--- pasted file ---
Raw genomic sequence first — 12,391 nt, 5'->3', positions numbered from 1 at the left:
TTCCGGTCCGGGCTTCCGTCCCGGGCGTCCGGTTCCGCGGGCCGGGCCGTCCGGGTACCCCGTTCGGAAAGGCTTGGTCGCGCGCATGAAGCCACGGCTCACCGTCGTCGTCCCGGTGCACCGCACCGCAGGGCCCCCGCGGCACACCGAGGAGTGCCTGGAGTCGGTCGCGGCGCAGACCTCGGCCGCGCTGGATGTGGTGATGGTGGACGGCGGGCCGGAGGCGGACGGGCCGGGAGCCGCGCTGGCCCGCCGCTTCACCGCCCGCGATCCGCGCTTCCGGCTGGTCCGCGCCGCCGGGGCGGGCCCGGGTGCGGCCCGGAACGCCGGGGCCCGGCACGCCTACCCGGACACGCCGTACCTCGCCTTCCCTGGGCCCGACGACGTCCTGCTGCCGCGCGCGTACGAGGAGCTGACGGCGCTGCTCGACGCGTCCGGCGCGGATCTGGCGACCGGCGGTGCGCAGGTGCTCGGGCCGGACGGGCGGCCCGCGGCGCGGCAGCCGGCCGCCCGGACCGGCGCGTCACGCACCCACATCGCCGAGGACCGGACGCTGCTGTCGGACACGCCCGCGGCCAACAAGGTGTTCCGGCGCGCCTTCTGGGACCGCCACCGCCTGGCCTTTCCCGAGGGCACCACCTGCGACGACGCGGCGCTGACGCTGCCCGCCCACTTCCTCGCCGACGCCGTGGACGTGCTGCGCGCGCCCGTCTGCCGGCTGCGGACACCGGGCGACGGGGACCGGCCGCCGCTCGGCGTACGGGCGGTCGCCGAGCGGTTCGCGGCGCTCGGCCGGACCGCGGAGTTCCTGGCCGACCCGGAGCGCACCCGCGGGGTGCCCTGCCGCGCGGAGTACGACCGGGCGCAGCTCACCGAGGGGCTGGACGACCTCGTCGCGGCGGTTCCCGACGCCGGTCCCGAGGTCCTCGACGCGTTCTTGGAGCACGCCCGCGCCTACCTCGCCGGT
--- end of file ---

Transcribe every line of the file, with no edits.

Raw genomic sequence first — 12,391 nt, 5'->3', positions numbered from 1 at the left:
TTCCGGTCCGGGCTTCCGTCCCGGGCGTCCGGTTCCGCGGGCCGGGCCGTCCGGGTACCCCGTTCGGAAAGGCTTGGTCGCGCGCATGAAGCCACGGCTCACCGTCGTCGTCCCGGTGCACCGCACCGCAGGGCCCCCGCGGCACACCGAGGAGTGCCTGGAGTCGGTCGCGGCGCAGACCTCGGCCGCGCTGGATGTGGTGATGGTGGACGGCGGGCCGGAGGCGGACGGGCCGGGAGCCGCGCTGGCCCGCCGCTTCACCGCCCGCGATCCGCGCTTCCGGCTGGTCCGCGCCGCCGGGGCGGGCCCGGGTGCGGCCCGGAACGCCGGGGCCCGGCACGCCTACCCGGACACGCCGTACCTCGCCTTCCCTGGGCCCGACGACGTCCTGCTGCCGCGCGCGTACGAGGAGCTGACGGCGCTGCTCGACGCGTCCGGCGCGGATCTGGCGACCGGCGGTGCGCAGGTGCTCGGGCCGGACGGGCGGCCCGCGGCGCGGCAGCCGGCCGCCCGGACCGGCGCGTCACGCACCCACATCGCCGAGGACCGGACGCTGCTGTCGGACACGCCCGCGGCCAACAAGGTGTTCCGGCGCGCCTTCTGGGACCGCCACCGCCTGGCCTTTCCCGAGGGCACCACCTGCGACGACGCGGCGCTGACGCTGCCCGCCCACTTCCTCGCCGACGCCGTGGACGTGCTGCGCGCGCCCGTCTGCCGGCTGCGGACACCGGGCGACGGGGACCGGCCGCCGCTCGGCGTACGGGCGGTCGCCGAGCGGTTCGCGGCGCTCGGCCGGACCGCGGAGTTCCTGGCCGACCCGGAGCGCACCCGCGGGGTGCCCTGCCGCGCGGAGTACGACCGGGCGCAGCTCACCGAGGGGCTGGACGACCTCGTCGCGGCGGTTCCCGACGCCGGTCCCGAGGTCCTCGACGCGTTCTTGGAGCACGCCCGCGCCTACCTCGCCGGT